It was three years ago today. From The Little Way Of Ruthie Leming:
“I’m having trouble breathing,” she rasped. “Turn my oxygen up.” Mike did, but the blood kept coming. Ruthie tried to wipe it away with tissues, but couldn’t keep up. Mike retrieved the pulse oximeter, to check the oxygen level in her blood.
“I can’t breathe!” Ruthie gasped. “I can’t breathe!”
The oximeter reading was 84 – far below the normal measure. Mike knew this was a real emergency, and phoned Tim, who was with a patient. He left a tense voicemail.
“Hey Tim, it’s Mike,” he said. “Ruthie’s having a real tough time breathing. Bleeding a lot. Her oxygen is about 84, 85. Just wanted to … see what we needed to do. Thanks.”
Ruthie choked out words conveying to Mike that she couldn’t breathe at all. “Call 911!” she rasped. Mike was alarmed before, but now he was terrified. He ran to the kitchen, made the call, and before he could get off the phone heard the fire department dispatch notice go out on his police radio. Mike darted into the living room to look in once more on Ruthie, still on the couch. She was struggling to catch her breath, drowning in her own blood. (Doctors later said that the main tumor had most likely knifed through an artery in her lung.)
Mike, panicked and feeling helpless, dashed back into the kitchen and phoned the fire station where he had just visited, to tell the rescuers that the call was for his wife, and to please, for God’s sake, hurry. He hung up, shot back to the living room, and saw the love of his life, spattered with blood and terrified. For the first time since they had begun this journey, Mike saw fear in Ruthie’s big brown eyes.
“I’m scared,” she whispered. Then Ruthie fell forward, into her husband’s arms, dead.
Since then, we’ve lost Ruthie’s two chemo buddies, Miss Joyce and Stephanie, to cancer. Today a friend of mine buries his wife, who died last week from pancreatic cancer. Like Ruthie, she was 42. She leaves behind a two-year-old daughter.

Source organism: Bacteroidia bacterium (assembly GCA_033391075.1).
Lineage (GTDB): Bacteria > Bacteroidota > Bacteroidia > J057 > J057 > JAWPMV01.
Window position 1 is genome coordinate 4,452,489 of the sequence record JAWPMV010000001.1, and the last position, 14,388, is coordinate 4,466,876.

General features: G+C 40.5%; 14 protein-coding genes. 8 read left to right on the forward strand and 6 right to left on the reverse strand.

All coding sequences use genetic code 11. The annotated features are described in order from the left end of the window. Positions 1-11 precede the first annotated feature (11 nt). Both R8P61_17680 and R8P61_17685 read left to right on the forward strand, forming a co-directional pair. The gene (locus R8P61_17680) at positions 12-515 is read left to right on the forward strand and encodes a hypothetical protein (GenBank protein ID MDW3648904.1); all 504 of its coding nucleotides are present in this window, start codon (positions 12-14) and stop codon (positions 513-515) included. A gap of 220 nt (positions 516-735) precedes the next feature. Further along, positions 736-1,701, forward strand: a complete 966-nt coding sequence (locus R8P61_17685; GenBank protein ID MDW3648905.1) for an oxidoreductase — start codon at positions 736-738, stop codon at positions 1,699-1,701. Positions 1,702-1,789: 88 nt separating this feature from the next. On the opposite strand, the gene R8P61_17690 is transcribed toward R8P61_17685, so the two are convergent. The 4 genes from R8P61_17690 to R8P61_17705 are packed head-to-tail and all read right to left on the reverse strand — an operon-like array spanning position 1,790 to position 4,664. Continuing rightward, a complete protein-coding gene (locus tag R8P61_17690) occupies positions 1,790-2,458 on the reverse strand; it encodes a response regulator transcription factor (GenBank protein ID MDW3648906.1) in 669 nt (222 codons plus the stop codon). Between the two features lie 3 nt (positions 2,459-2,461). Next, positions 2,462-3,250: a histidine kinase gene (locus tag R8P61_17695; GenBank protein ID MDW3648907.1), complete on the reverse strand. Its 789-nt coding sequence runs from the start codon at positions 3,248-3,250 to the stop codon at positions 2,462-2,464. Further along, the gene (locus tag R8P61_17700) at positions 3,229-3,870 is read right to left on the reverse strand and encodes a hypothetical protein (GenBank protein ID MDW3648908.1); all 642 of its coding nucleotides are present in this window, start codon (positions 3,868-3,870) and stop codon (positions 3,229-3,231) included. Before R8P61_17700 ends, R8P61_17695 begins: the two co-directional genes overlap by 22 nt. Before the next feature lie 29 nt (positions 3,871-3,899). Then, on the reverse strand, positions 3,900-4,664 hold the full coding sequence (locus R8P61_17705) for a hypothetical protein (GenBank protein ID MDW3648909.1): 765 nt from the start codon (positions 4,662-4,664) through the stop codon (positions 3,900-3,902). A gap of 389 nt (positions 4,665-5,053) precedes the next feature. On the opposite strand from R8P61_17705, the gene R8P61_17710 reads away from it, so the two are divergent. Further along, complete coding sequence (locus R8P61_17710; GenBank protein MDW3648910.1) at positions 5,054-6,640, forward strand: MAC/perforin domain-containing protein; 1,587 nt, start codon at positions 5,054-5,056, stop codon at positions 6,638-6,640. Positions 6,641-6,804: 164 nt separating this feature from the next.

So much sorrow, so much pain. It is my hope that the story of Ruthie, and the story of everyone who meets their cancer with faith, hope, and love, inspires and strengthens those who are carrying that particular cross, or who one day will. I’m thinking this morning of Kara Tippetts, who has had to shave her head again as cancer has returned, and she begins the chemotherapy that will cause her to go bald. Kara knows that the odds are very long that she will beat cancer this time. She writes, with characteristic honesty:
It felt like an impossible day to get through. But we made it. We cried hot tears. My girlfriends stood by and watched through tears, but they showed up. They were there. And a thousand more would have come if I had asked. Just to smile at me through my tears. And in the smiling, letting me know it’s going to be okay. Somehow, it will be okay.
Shaving my head felt devastating this go around. I know what this is. I know what this means. So hot tears ran down my face as my kind friend Evan shaved my head. It hurt. Not the bald, but what the bald represents. That I will likely never again enjoy hair. It hurts. It feels so ugly. And you all are so kind to lift my spirits and tell me I’m not ugly, but today. I feel it. And it’s not a feeling a I often carry. Grace will meet me. I will learn to live with this again. But today, it’s hard. Having the kids watch gave me courage.